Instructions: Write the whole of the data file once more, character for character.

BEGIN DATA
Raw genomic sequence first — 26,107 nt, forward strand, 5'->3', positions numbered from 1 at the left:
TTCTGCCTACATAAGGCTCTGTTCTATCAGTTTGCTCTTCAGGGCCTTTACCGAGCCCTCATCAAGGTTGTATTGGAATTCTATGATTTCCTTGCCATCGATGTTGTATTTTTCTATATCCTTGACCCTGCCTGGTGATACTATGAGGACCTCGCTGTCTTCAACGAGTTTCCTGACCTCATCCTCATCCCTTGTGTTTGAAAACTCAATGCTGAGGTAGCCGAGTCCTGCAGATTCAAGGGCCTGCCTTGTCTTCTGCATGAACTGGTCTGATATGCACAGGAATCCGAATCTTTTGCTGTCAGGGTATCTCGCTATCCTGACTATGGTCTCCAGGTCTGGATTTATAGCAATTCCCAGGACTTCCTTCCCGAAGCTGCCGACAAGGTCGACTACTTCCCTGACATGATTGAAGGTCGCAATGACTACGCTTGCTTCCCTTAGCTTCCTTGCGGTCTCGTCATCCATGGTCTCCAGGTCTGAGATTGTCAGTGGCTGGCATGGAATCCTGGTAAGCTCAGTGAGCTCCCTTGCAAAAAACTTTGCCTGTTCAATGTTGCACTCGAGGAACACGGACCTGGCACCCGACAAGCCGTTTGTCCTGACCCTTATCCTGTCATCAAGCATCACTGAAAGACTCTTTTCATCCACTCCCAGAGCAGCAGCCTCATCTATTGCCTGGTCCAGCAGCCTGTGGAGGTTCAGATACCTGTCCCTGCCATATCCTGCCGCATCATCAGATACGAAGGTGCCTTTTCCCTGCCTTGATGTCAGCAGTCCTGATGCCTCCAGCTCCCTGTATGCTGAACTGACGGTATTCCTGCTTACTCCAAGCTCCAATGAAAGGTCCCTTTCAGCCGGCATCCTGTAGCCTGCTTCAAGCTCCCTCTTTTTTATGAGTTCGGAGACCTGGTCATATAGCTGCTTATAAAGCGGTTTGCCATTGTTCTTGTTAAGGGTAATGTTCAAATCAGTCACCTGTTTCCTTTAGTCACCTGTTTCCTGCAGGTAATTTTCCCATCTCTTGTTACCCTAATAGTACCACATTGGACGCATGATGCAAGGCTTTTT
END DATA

Raw genomic sequence first — 26,107 nt, forward strand, 5'->3', positions numbered from 1 at the left:
TTCTGCCTACATAAGGCTCTGTTCTATCAGTTTGCTCTTCAGGGCCTTTACCGAGCCCTCATCAAGGTTGTATTGGAATTCTATGATTTCCTTGCCATCGATGTTGTATTTTTCTATATCCTTGACCCTGCCTGGTGATACTATGAGGACCTCGCTGTCTTCAACGAGTTTCCTGACCTCATCCTCATCCCTTGTGTTTGAAAACTCAATGCTGAGGTAGCCGAGTCCTGCAGATTCAAGGGCCTGCCTTGTCTTCTGCATGAACTGGTCTGATATGCACAGGAATCCGAATCTTTTGCTGTCAGGGTATCTCGCTATCCTGACTATGGTCTCCAGGTCTGGATTTATAGCAATTCCCAGGACTTCCTTCCCGAAGCTGCCGACAAGGTCGACTACTTCCCTGACATGATTGAAGGTCGCAATGACTACGCTTGCTTCCCTTAGCTTCCTTGCGGTCTCGTCATCCATGGTCTCCAGGTCTGAGATTGTCAGTGGCTGGCATGGAATCCTGGTAAGCTCAGTGAGCTCCCTTGCAAAAAACTTTGCCTGTTCAATGTTGCACTCGAGGAACACGGACCTGGCACCCGACAAGCCGTTTGTCCTGACCCTTATCCTGTCATCAAGCATCACTGAAAGACTCTTTTCATCCACTCCCAGAGCAGCAGCCTCATCTATTGCCTGGTCCAGCAGCCTGTGGAGGTTCAGATACCTGTCCCTGCCATATCCTGCCGCATCATCAGATACGAAGGTGCCTTTTCCCTGCCTTGATGTCAGCAGTCCTGATGCCTCCAGCTCCCTGTATGCTGAACTGACGGTATTCCTGCTTACTCCAAGCTCCAATGAAAGGTCCCTTTCAGCCGGCATCCTGTAGCCTGCTTCAAGCTCCCTCTTTTTTATGAGTTCGGAGACCTGGTCATATAGCTGCTTATAAAGCGGTTTGCCATTGTTCTTGTTAAGGGTAATGTTCAAATCAGTCACCTGTTTCCTTTAGTCACCTGTTTCCTGCAGGTAATTTTCCCATCTCTTGTTACCCTAATAGTACCACATTGGACGCATGATGCAAGGCTTTTT